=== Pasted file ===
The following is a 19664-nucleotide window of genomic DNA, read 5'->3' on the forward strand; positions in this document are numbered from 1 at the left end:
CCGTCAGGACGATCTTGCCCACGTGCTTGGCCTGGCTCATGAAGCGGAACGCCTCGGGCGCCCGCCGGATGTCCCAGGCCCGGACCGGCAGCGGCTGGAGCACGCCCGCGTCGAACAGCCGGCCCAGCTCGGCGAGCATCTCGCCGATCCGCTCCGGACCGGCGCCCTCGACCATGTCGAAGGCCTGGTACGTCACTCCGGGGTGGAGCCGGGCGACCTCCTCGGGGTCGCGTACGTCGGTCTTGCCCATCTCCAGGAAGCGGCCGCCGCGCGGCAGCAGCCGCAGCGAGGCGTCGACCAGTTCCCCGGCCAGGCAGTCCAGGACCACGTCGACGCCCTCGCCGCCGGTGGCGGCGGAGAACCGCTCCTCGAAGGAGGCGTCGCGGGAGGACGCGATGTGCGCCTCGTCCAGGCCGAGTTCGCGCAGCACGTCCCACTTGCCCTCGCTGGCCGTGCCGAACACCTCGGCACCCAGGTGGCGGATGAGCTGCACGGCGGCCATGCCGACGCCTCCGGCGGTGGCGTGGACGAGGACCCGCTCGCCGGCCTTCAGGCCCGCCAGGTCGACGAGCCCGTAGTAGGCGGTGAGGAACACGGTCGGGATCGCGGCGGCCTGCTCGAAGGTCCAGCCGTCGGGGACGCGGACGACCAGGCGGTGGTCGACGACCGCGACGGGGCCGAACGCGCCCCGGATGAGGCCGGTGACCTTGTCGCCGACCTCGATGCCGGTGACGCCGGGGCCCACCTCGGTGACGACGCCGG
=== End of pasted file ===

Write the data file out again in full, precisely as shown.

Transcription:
The following is a 19664-nucleotide window of genomic DNA, read 5'->3' on the forward strand; positions in this document are numbered from 1 at the left end:
CCGTCAGGACGATCTTGCCCACGTGCTTGGCCTGGCTCATGAAGCGGAACGCCTCGGGCGCCCGCCGGATGTCCCAGGCCCGGACCGGCAGCGGCTGGAGCACGCCCGCGTCGAACAGCCGGCCCAGCTCGGCGAGCATCTCGCCGATCCGCTCCGGACCGGCGCCCTCGACCATGTCGAAGGCCTGGTACGTCACTCCGGGGTGGAGCCGGGCGACCTCCTCGGGGTCGCGTACGTCGGTCTTGCCCATCTCCAGGAAGCGGCCGCCGCGCGGCAGCAGCCGCAGCGAGGCGTCGACCAGTTCCCCGGCCAGGCAGTCCAGGACCACGTCGACGCCCTCGCCGCCGGTGGCGGCGGAGAACCGCTCCTCGAAGGAGGCGTCGCGGGAGGACGCGATGTGCGCCTCGTCCAGGCCGAGTTCGCGCAGCACGTCCCACTTGCCCTCGCTGGCCGTGCCGAACACCTCGGCACCCAGGTGGCGGATGAGCTGCACGGCGGCCATGCCGACGCCTCCGGCGGTGGCGTGGACGAGGACCCGCTCGCCGGCCTTCAGGCCCGCCAGGTCGACGAGCCCGTAGTAGGCGGTGAGGAACACGGTCGGGATCGCGGCGGCCTGCTCGAAGGTCCAGCCGTCGGGGACGCGGACGACCAGGCGGTGGTCGACGACCGCGACGGGGCCGAACGCGCCCCGGATGAGGCCGGTGACCTTGTCGCCGACCTCGATGCCGGTGACGCCGGGGCCCACCTCGGTGACGACGCCGG